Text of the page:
Concealing Intent

Concealing Intent

Postby Kalamondin » Wed Nov 02, 2005 12:07 am

How do you keep from telegraphing your intent?

There’s the saying, “I know my opponent, but he does not know me.”

So, how do you keep yourself from being known?
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Postby Anderzander » Wed Nov 02, 2005 12:20 am

give up your intention.

:-)
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Postby Kalamondin » Wed Nov 02, 2005 12:56 am

Hmm... how ? Image
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Postby cheefatt taichi » Wed Nov 02, 2005 2:39 am

Hi Kal,

Intent can be detected by the strength you exert, face expressions, eyes, movements, breathing and many others. In TCC, we train ourselves to become very sung and soft so that our strength is hidden at all times but when we attack, jin is release in a split second to avoid giving-out prewarning to our opponent. We calm our mind and spirit so that our face do not sell us out. Our eye too is concentrated at all time and do not send-out signal. In short, TCC trains us to be very natural when fighting so that we don't reveal our intention unconsciously. Releasing of jin is in an explosive manner and only in split second, hence opponent don't know us.

our opponent, if not fully trained will send out a lot of prewarning signals when they are about to attack. With TCC sensitivity, we can easily see, hear, feel these signals...therefore, we know him. How to not telegraph your intent? Well, maintain the sung, calm, relax manner as you are doing the TCC form.
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Postby Yuri Snisarenko » Wed Nov 02, 2005 5:53 am

Seek stillness in movement
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Postby Yuri Snisarenko » Wed Nov 02, 2005 8:23 am

Also old manuals say: "look at an opponent as if you are looking at grass, hit an opponent as if you are just walking".

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[This message has been edited by Yuri Snisarenko (edited 11-02-2005).]
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Postby DPasek » Wed Nov 02, 2005 7:03 pm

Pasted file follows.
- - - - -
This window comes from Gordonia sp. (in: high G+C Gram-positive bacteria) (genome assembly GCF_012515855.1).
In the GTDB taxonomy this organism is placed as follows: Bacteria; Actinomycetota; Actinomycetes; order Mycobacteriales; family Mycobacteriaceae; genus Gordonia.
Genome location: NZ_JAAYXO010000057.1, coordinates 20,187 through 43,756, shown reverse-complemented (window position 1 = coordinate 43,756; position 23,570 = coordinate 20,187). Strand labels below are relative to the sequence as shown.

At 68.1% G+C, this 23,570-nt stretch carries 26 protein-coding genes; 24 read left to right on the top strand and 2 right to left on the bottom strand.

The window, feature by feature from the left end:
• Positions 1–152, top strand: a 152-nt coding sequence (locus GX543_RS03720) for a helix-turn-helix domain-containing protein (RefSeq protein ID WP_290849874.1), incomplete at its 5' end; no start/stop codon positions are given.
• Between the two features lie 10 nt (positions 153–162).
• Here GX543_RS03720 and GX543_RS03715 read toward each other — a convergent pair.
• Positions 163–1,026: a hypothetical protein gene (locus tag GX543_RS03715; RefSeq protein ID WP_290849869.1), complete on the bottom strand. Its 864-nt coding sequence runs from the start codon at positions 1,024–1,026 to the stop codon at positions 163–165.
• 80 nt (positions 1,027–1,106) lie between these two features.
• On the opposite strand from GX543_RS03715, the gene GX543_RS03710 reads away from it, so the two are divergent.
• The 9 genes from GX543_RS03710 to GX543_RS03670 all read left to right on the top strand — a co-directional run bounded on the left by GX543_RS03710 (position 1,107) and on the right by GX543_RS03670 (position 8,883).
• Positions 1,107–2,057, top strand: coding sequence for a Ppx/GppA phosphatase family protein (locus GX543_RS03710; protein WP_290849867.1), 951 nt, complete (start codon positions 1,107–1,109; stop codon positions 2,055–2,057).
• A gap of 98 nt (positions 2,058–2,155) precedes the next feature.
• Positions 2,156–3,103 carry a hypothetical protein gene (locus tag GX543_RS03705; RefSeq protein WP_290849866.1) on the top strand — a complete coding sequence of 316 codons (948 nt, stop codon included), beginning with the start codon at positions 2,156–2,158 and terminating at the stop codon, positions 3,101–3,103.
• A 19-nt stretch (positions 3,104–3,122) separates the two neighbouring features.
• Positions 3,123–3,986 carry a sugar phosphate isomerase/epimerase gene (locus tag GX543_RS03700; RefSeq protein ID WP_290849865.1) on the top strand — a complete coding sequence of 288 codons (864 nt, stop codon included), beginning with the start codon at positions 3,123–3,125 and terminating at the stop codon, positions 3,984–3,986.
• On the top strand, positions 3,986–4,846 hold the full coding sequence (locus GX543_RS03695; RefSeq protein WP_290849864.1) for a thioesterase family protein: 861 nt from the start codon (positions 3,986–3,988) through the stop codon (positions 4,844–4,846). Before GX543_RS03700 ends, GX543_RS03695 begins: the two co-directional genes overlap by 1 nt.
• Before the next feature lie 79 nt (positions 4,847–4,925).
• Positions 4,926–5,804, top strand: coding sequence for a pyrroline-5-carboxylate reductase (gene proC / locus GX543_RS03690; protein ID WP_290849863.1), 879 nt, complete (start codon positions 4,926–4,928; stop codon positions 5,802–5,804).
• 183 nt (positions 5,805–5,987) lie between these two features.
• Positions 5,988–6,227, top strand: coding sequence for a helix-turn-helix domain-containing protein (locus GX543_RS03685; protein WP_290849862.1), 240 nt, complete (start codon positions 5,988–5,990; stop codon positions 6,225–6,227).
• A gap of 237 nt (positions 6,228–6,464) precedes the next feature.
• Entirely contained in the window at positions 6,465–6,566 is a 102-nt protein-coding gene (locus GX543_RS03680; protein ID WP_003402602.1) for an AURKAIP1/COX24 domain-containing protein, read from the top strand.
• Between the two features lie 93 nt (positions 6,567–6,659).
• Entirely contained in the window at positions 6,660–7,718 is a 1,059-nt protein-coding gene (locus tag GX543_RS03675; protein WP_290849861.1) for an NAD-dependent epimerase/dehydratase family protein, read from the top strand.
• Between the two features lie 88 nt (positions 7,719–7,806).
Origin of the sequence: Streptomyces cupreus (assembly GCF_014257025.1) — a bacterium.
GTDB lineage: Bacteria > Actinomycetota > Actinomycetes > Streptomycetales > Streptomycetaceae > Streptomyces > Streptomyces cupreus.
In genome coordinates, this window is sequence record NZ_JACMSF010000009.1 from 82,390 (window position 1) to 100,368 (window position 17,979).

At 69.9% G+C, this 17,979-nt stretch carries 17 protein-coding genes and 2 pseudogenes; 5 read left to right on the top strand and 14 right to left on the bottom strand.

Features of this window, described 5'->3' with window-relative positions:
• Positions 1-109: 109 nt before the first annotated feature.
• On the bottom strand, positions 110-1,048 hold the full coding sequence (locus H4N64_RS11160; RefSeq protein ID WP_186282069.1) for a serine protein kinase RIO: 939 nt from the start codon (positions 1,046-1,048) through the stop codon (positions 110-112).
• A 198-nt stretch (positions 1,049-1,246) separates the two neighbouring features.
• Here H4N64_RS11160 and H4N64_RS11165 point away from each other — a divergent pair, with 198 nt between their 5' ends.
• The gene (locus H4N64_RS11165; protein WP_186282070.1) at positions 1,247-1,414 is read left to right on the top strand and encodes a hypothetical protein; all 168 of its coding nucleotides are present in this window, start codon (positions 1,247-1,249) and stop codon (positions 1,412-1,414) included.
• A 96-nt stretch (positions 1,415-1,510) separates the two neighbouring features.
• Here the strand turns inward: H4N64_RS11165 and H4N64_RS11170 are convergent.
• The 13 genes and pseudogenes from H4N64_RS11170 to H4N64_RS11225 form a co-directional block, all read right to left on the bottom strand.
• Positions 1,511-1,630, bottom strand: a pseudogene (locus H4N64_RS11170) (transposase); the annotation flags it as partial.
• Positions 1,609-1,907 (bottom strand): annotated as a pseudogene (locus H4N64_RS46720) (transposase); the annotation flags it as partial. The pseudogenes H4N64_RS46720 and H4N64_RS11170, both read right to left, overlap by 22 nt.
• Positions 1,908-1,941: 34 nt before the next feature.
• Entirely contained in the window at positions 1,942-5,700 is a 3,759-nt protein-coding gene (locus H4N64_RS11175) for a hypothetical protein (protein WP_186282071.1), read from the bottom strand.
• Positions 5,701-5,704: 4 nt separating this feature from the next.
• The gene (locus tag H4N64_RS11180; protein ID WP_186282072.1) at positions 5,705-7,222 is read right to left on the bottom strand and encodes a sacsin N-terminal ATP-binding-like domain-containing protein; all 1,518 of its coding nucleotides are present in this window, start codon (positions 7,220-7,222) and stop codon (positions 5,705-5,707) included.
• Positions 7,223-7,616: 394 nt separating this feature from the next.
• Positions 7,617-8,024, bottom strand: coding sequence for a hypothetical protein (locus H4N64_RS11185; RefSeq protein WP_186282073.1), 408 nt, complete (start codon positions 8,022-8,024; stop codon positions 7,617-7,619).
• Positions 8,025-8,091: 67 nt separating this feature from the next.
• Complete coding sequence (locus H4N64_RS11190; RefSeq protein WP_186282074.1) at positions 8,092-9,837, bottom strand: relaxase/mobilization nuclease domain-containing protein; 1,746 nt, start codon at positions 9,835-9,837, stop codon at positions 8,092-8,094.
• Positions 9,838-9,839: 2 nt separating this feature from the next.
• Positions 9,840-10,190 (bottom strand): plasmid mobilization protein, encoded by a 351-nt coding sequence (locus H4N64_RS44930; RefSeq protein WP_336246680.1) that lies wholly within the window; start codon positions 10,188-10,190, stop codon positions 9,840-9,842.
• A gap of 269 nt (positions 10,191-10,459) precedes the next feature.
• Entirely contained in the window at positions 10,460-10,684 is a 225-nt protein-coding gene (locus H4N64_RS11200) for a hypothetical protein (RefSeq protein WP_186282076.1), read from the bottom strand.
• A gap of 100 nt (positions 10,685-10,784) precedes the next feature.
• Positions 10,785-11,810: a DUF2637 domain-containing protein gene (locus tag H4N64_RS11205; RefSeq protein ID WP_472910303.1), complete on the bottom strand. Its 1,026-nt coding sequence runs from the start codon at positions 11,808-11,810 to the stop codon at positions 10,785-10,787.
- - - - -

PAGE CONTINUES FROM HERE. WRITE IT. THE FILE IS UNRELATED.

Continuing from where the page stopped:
Good topic Kal! I like what Cheefatt said in his post. Here are some additional things to consider.

If the majority of your intent is not separate from your opponent, then it is difficult for the opponent to read yours separate from theirs. This is the "following your opponent" concept, where your intent is to follow along with what they are doing and to take advantage only of what they give you during the interaction. You do not try to impose your own movements separate from what is happening in the interaction between you and the opponent. Of course, you still control the interaction with your circle (arcing, spiraling, non-linear movements). Although the idea behind the "use four ounces to deflect your opponent's thousand pounds" concept probably only refers to physical force, I see no reason not to apply this concept to intention as well. Using only four ounces of your intent to control the opponent would be very difficult for them to detect.

Sometimes the concept of using the circle for defense and the square to issue (fajin) is stated. In practice, I find that if the circle is not only used for defense, but is also used to set up the attack, then it is more difficult for the opponent to read your intent. Defensive movements can certainly also be, or set up, offensive ones. Using arcs, spirals, curves, etc. is like water flowing around obstacles as it flows downstream. Use these non-linear paths not only to protect your own center and root, but also to flow around the opponent's strengths in order to find their center and weaken their root. The flowing to their center is like the water flowing downstream - it just goes without the intent of going around this or that obstacle. Once you have found their center in this way, it is too late for the opponent to be able to respond to an attack, and you can issue (fast if desired, but, at this point, slowly attacking will still be effective and may illustrate better when you have actually reached this situation). Linear actions are much easier to detect and interpret/understand than non-linear ones.

DP